Police have confirmed that days before most New Yorkers knew - and even before Mayor Michael Bloomberg was briefed on the alleged threat - this small group received e-mails from people claiming to have connections to Department of Homeland Security (DHS) officials.
One e-mail said: "I do not send out mass e-mails as games or jokes so PLEASE take this seriously.
"As some of you know, my father works for Homeland Security, at a very high position and receives security briefings on a daily basis.
"The only information that I can pass on is that everyone should at all costs not ride the subway for the next two weeks in the major areas of NYC."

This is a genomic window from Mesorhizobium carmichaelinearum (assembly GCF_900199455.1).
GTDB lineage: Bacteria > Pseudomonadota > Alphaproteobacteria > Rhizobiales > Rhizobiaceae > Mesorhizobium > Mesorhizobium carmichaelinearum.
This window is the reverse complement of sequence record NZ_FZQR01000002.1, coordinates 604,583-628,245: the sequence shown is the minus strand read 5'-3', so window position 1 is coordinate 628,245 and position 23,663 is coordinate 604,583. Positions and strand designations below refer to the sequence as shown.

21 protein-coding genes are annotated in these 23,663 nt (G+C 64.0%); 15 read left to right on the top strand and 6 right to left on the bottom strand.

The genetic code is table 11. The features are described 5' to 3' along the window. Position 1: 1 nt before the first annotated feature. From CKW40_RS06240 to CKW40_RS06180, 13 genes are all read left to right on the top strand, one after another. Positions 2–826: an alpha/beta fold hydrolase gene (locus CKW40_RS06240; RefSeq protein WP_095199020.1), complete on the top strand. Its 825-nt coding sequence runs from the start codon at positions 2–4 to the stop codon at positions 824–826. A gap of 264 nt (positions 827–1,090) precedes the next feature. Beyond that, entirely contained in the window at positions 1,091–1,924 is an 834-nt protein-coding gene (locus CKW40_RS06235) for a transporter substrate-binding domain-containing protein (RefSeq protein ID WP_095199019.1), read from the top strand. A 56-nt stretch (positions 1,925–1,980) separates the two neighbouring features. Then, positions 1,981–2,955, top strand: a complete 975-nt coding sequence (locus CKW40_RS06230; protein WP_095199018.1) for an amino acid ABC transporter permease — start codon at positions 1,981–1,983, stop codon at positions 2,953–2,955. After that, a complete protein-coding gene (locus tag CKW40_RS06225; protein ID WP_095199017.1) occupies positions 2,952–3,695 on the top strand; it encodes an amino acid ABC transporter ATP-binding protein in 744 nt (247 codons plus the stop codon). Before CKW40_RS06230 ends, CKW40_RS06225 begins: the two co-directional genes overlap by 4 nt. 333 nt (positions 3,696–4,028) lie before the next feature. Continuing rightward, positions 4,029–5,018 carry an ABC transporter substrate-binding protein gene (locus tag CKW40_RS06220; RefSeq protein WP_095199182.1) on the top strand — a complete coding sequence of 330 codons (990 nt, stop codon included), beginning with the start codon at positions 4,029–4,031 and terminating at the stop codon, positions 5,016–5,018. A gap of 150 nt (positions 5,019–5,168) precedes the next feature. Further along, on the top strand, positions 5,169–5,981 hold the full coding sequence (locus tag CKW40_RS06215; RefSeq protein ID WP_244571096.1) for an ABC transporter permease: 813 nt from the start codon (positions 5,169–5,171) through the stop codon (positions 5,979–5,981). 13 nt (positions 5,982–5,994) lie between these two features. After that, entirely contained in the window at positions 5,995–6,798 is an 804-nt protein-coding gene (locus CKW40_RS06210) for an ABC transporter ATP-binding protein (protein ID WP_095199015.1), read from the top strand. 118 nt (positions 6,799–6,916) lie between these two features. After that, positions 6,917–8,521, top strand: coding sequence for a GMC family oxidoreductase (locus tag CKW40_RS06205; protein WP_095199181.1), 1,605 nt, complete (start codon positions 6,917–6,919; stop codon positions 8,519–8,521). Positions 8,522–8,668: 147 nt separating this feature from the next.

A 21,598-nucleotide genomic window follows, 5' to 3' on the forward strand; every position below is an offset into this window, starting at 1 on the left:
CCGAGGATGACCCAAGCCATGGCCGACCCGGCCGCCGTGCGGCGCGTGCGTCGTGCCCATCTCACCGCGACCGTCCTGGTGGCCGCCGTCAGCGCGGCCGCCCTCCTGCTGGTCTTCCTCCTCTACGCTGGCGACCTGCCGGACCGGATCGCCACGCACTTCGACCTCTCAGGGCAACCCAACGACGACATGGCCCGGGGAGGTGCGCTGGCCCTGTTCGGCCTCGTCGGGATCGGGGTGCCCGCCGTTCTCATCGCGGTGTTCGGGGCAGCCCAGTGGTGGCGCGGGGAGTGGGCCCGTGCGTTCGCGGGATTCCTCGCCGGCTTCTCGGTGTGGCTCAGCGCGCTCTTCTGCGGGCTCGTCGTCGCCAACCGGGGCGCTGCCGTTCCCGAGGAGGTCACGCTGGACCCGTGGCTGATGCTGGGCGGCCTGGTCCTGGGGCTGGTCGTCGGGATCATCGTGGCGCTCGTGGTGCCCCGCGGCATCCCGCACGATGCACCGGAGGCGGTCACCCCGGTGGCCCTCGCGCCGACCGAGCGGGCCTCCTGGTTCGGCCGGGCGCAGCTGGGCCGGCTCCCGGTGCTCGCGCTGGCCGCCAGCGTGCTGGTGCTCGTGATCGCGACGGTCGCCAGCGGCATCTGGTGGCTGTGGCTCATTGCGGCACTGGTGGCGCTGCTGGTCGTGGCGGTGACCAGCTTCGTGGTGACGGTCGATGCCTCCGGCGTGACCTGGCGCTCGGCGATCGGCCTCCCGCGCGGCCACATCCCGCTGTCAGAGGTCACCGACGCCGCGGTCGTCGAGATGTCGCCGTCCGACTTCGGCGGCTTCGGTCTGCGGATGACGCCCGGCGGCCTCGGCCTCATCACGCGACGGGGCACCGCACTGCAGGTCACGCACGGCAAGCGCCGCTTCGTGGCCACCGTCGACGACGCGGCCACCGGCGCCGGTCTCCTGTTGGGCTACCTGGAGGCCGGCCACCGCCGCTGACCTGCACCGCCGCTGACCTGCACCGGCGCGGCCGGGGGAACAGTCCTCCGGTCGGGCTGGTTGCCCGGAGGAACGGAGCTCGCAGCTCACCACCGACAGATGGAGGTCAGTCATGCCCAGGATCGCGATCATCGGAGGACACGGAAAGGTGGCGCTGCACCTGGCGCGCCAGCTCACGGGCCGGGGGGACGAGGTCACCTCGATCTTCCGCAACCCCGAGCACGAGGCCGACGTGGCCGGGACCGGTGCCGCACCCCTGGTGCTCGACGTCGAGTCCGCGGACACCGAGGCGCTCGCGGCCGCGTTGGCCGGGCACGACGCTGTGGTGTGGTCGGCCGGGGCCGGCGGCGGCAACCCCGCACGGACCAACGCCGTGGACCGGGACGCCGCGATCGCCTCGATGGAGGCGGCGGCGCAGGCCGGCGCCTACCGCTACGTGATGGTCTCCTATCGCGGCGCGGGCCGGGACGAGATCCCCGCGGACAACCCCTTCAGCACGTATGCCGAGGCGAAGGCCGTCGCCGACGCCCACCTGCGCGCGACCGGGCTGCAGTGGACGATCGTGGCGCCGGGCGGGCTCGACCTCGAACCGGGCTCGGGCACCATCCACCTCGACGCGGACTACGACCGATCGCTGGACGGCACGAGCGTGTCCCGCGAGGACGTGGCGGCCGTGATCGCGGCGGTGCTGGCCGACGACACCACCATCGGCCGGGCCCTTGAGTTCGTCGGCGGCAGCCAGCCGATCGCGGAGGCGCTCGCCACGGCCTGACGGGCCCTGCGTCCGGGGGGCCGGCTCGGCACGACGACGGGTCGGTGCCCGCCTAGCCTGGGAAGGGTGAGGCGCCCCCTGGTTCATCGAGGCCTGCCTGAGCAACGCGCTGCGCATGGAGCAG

Last week's scare was apparently based on information from an informant in Iraq, who said that three men, who had undergone terrorist training in explosives, were working with other operatives - possibly already in New York - to set off 19 bombs on the city's subways. The information has now been largely discredited.
Police have confirmed to the New York Daily News that they were aware of the e-mails.
"Members of our corporate security network informed the police department of the e-mails' existence days prior to any announcement of the threat," said New York Police Department deputy commissioner Paul Browne.
Some police are concerned that DHS officials were leaking information. One police source said: "We're briefing the Mayor, ratcheting up security, talking about when to go public - and Homeland Security is downplaying the whole thing while their people are telling friends to stay out of the subways. It's pretty bad."Reuse content